Cavalli’s Elena

Cavalli is a rather neglected composer. Something like thirty of his operas exist but few are ever performed and only one, La Calisto, appears at all frequently. It’s hard to see why. He was Monteverdi’s pupil and a worthy successor whose work was decidedly popular in his lifetime. It’s even harder to see why a work like Elena could have been ignored for 350 years before being revived at the Aix en Provence Festival in 2013. It’s really got the same things going for it as Il coronazione di Poppea. There’s sex, homoeroticism, mythology, cross dressing, a weird (Shakespearean?) mix of the serious and the comic and some really lovely music. The only downside I can see is a rather convoluted plot and the fact that one of the leading roles was written for a high castrato.


So what’s it about? Basically the Helen of the title is the daughter of Leda and Zeus but it’s set way before her abduction by Paris. There’s an allegorical prologue where Discord sets up the golden apple story but apart from upsetting the relevant three goddesses it doesn’t really advance the plot. In Act 1 we meet Helen, who is obsessed by sports, and Menelaus, who is obsessed by Helen. Menelaus gets his mate Diomede to pretend that he is a slave dealer and Menelaus, disguised as an Amazon, is a captive who he wishes to give to Tyndarus, Helen’s putative father, as a wrestling instructor for Helen. Tyndarus falls madly in love with Menelaus, now Elisa. There’s a pretty hot wrestling scene and, for some reason, two bears.


Enter Theseus and his sidekick Pirithous who plan to abduct the “girls” because Theseus is fed up with his betrothed Hippolyta, who is a bit butch. It gets rapey. The boys sing a duet, “Because women, being vexatious, only give in when they are forced”. Abduction follows leaving Helen’s maid to lament “Who will abduct me? Who will ravish me?” The action moves from Sparta to Corinth where everyone it seems is hunting for the abductor/ees. Theseus “seduces” Helen. Elisa somehow fights off Pirithous. Hippolyta arrives in a snit but thinks the better of killing Theseus. In fact she foils an attempt to do so by the Corinthian prince Menestheus who wants Helen for himself. Menelaus reveals himself to Helen. Her brothers; Castor and Pollux (and the rest of the Argonauts) show up to rescue Helen. Theseus is reconciled with Hippolyta and Menelaus and Helen become an item. This is the simplified version!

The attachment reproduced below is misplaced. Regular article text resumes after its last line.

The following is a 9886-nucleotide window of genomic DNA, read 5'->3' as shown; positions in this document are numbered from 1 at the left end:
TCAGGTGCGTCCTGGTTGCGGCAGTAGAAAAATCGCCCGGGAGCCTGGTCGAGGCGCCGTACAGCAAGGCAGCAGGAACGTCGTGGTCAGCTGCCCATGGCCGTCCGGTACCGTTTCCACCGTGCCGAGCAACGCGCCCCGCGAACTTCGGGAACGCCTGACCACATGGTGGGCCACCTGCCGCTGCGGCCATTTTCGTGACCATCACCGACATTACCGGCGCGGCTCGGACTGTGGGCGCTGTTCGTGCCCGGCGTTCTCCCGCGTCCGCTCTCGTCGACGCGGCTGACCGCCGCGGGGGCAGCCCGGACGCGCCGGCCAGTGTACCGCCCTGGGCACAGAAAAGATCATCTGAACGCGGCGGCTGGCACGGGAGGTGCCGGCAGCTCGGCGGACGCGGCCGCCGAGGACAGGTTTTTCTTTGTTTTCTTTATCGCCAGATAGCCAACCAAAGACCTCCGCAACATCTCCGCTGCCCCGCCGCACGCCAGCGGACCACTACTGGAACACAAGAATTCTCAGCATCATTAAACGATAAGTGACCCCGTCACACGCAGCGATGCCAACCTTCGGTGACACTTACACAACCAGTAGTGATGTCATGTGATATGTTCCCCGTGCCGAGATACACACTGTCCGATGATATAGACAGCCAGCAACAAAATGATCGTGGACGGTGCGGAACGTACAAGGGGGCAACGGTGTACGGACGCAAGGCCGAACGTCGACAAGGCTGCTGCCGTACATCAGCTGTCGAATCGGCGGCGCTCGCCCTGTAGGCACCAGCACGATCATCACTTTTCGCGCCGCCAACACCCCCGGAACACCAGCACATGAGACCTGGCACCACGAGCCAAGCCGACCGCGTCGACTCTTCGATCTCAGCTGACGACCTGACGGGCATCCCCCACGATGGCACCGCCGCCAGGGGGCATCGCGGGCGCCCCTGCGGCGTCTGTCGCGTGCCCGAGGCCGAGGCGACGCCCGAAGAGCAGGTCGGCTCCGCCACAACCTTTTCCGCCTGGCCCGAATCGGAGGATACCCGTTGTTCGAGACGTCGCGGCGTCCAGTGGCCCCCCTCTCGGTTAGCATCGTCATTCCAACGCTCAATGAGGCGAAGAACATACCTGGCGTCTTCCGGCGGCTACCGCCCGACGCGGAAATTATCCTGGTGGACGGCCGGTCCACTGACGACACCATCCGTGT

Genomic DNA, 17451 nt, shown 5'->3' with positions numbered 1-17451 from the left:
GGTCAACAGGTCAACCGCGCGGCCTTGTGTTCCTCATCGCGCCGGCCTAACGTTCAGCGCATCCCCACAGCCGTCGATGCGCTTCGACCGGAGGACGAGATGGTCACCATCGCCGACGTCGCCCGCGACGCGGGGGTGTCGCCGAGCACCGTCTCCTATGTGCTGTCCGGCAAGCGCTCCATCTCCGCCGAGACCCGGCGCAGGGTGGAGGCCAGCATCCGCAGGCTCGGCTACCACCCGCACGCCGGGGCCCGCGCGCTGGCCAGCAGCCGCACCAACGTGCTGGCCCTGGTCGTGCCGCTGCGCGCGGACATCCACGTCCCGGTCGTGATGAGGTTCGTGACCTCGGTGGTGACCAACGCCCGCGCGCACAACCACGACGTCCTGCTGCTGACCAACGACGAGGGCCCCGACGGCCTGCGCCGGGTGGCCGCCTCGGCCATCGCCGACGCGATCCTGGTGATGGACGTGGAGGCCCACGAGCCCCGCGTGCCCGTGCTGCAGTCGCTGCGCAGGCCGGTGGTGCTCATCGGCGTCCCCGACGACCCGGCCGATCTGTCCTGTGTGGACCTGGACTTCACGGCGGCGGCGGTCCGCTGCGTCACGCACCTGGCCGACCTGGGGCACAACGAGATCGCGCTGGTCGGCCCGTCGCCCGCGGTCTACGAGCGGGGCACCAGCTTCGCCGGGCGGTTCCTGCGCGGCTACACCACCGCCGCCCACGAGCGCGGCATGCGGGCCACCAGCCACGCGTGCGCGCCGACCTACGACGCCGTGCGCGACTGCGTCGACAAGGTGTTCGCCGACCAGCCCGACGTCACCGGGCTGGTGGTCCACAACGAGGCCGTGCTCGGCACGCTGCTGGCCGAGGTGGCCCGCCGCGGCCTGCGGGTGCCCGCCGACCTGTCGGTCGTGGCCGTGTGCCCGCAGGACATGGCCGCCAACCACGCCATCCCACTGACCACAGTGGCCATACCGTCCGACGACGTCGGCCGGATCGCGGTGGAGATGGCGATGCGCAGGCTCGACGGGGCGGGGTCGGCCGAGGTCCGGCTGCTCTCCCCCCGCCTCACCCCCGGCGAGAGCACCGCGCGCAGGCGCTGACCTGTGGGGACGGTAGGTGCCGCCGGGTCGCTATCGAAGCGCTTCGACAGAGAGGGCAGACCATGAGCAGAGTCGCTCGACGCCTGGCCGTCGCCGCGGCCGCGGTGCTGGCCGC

The plot may be convoluted but it gives both librettist and composer a lot of opportunities to create the kind of scenes and music that Venetian audiences wanted. There are comic, even ridiculous, elements like the scene with the bears. There are multiple lamenti. There are gorgeous love duets. Interestingly when Menelaus and Helen are love duetting he tends to get the higher line. There must have been some seriously high castrati around (or maybe the original Elena, who was a courtesan rather than a professional singer, didn’t have much in the way of high notes). In fact, like Poppea, the music is almost all for high voice. There’s one bass and a couple of high tenors but most of the male roles are castrato roles sung here by a mix of counter tenors and mezzos.


Director Jean-Yves Ruf goes for a timeless, vaguely 17th century look with the small stage of the Théâtre du Jeu des Paume made even smaller by surrounding panelling. The action therefore takes place in a very constricted space. He does a skilful job of managing the comic and serious elements so nothing seems too jarring. His young cast seem quite at home in the idiom. Helen and Menelaus are played by Hungarian soprano Emöke Baráth and Menelaus by Rumanian counter tenor Valer Barna-Sabadus. He is a really interesting voice. He seems to have a truly remarkable upper register. Singing higher most of the time than the soprano. She has a really beautiful easy voice coupled with the looks to make a convincing Helen. The rest of the cast are young, idiomatic and very effective. The pit band is the Capella Mediterranea under their music director Leonardo García Alarcón. There are eleven of them in total and they seem totally at home with this music including its improvised elements.


Technically the disk is a bit odd. It’s generously spread over two DVDs (no Blu-ray version) but the only soundtrack is Dolby stereo. It looks and sounds OK but is hardly state of the art for 2013. The only subtitles offered are French and English. There are no extras on the disk but the booklet is a sumptuous hardback trilingual (English, French, German) affair packed with information about the work and the production. Video direction is heavy on very unnecessary close ups. It’s a tiny stage after all!


So, all in all this is an oddity but a rather enjoyable one.


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